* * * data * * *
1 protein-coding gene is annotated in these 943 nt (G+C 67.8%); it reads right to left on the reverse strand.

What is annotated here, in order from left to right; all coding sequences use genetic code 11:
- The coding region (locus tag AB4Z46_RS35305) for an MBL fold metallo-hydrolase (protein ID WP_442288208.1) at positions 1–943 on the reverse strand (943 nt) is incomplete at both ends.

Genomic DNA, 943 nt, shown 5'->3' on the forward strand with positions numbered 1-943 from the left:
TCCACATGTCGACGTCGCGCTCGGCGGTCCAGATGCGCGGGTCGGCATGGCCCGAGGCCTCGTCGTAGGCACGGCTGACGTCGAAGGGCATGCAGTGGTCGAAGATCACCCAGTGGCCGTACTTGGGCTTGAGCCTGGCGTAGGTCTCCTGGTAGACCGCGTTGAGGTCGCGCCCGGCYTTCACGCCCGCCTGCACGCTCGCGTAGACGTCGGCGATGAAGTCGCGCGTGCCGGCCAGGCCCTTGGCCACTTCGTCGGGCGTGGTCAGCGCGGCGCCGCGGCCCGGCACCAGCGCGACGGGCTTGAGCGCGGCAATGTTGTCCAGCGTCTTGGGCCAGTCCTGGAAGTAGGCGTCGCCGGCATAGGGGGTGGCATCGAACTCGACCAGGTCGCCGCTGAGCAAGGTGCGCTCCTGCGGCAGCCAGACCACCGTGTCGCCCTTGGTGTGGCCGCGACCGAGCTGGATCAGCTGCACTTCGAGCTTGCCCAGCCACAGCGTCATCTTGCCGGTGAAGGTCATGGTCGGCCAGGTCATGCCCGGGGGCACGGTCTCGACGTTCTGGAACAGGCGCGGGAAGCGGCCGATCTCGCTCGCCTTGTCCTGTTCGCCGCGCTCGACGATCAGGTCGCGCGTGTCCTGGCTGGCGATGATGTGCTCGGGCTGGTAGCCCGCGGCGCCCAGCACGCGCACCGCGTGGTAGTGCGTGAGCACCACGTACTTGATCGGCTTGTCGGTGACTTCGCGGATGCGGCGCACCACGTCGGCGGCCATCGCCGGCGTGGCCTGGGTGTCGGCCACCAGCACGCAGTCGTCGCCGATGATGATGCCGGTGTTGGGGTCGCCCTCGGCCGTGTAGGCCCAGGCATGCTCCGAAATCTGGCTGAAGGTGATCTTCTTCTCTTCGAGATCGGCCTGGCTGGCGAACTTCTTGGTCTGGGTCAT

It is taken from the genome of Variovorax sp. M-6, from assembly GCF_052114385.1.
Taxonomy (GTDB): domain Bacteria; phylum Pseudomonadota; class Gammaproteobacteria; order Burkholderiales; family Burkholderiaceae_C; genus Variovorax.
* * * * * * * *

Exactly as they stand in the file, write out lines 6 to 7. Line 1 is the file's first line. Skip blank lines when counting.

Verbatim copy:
It is taken from the genome of Variovorax sp. M-6, from assembly GCF_052114385.1.
Taxonomy (GTDB): domain Bacteria; phylum Pseudomonadota; class Gammaproteobacteria; order Burkholderiales; family Burkholderiaceae_C; genus Variovorax.